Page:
- Declare the pre-B.C.J. major via the Bachelor of Criminal Justice Degree Program Application Form.
Students may complete this application to declare the pre-B.C.J. or B.C.J. major at any time.
University College is home to the Bachelor of Criminal Justice (B.C.J.) program. You may contact the college office or the Director of Degree Programs with questions, or reach out to an advisor below:
Chubb Hall 140
Regional Campus Contacts
Dr. James McKean (firstname.lastname@example.org)
Eastern & Zanesville
Dr. James Taylor (email@example.com)
Dr. Jen Steele (firstname.lastname@example.org)
James Stephen (email@example.com)
"My criminal justice major has helped me in my career by broadening my understanding of criminal justice. Before I pursued my degree in criminal justice at Ohio University I only focused on my cases in my community. Obtaining my criminal justice degree helped me understand the most current issues that the criminal justice community faces in the world today."
—Nick Freisthler, Detective, Troy Police Department, B.C.J. 2020
"My degree allowed me to gain real-world experience by opening doors to different job opportunities. After graduating I obtained a job as a fraud investigator for the Highland County Department of Job and Family Services. In this position I was able to build upon my studies by conducting actual investigations and pursuing criminal charges against individuals who participated in welfare fraud. When I decided to look for a job closer to home, I was able to pursue my current position as a case manager for the Ross County Adult Probation Department because I held the BCJ degree."
—Josie Lott, Case Manager at Ross County Adult Probation Department, B.C.J. 2017
"I gained an understanding of multiculturalism and diversity which will serve me well when dealing with individuals in the criminal justice field. The criminal justice degree helps you understand the human mind and focus on the small details that other people might not recognize."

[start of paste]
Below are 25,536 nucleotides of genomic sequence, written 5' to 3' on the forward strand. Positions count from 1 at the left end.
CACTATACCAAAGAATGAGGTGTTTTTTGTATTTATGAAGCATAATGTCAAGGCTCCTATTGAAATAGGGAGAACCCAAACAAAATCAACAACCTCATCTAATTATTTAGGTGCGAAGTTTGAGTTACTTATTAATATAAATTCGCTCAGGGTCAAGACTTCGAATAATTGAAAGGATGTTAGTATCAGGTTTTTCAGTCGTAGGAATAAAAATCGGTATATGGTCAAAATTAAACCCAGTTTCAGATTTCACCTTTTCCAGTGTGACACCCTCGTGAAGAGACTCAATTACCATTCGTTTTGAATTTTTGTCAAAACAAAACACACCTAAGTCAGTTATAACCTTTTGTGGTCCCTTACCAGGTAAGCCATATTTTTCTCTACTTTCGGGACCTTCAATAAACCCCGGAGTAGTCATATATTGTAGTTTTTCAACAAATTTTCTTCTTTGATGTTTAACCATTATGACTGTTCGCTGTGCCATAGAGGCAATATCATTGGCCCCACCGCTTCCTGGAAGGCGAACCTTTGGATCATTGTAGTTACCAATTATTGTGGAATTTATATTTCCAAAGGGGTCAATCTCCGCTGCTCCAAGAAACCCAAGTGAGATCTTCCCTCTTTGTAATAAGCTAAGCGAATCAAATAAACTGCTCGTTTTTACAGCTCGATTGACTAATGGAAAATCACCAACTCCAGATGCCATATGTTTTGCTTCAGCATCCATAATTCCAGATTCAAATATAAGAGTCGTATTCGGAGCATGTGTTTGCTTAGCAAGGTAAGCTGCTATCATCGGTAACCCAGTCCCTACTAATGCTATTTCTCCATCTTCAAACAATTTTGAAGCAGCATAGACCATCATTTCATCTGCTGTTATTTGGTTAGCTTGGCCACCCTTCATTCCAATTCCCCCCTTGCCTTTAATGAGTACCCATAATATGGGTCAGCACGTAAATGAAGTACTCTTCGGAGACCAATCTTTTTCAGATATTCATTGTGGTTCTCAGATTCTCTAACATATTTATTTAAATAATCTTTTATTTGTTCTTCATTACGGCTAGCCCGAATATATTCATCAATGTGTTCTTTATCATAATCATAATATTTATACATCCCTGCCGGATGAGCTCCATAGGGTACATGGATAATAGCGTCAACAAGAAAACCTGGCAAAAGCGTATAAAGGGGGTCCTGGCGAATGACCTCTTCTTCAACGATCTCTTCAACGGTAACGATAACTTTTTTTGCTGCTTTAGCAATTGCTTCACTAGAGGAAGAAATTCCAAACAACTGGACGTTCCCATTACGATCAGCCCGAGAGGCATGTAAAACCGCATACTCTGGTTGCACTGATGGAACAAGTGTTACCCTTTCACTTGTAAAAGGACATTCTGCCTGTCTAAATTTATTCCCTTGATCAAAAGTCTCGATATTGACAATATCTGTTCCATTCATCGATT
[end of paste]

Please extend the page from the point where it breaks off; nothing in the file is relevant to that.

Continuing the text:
—Lucas Stemen, B.C.J.
Bachelor of Criminal Justice students may earn departmental honors through University College.
- Students must earn a 3.5 accumulative GPA to earn departmental honors.
- An honors thesis is required.
Guidelines and an application are available from an advisor.
Review and print the Criminal Justice degree planner below.
Faculty and Advisor Information
B.C.J. students should triage their Tier I math sequence, and then immediately pursue their statistics and then research methods requirements.
B.C.J. students should also triage their BCJ Core requirements, taking any pre-requisites for their sociology, political science, or psychology track their first term. The sociology courses are offered sequentially once a year, so careful planning up front is necessary.
B.C.J. students should plan for and complete their Area II Group B (Political and Legal Issues) course earlier in their academic career, as a course is not always offered in this area each term.
Should a B.C.J. course substitution be necessary (ie a new course or seminar), please work with your advisee to submit a Substitution Form to Julie Cohara (active link to firstname.lastname@example.org). Forms are reviewed and updated weekly.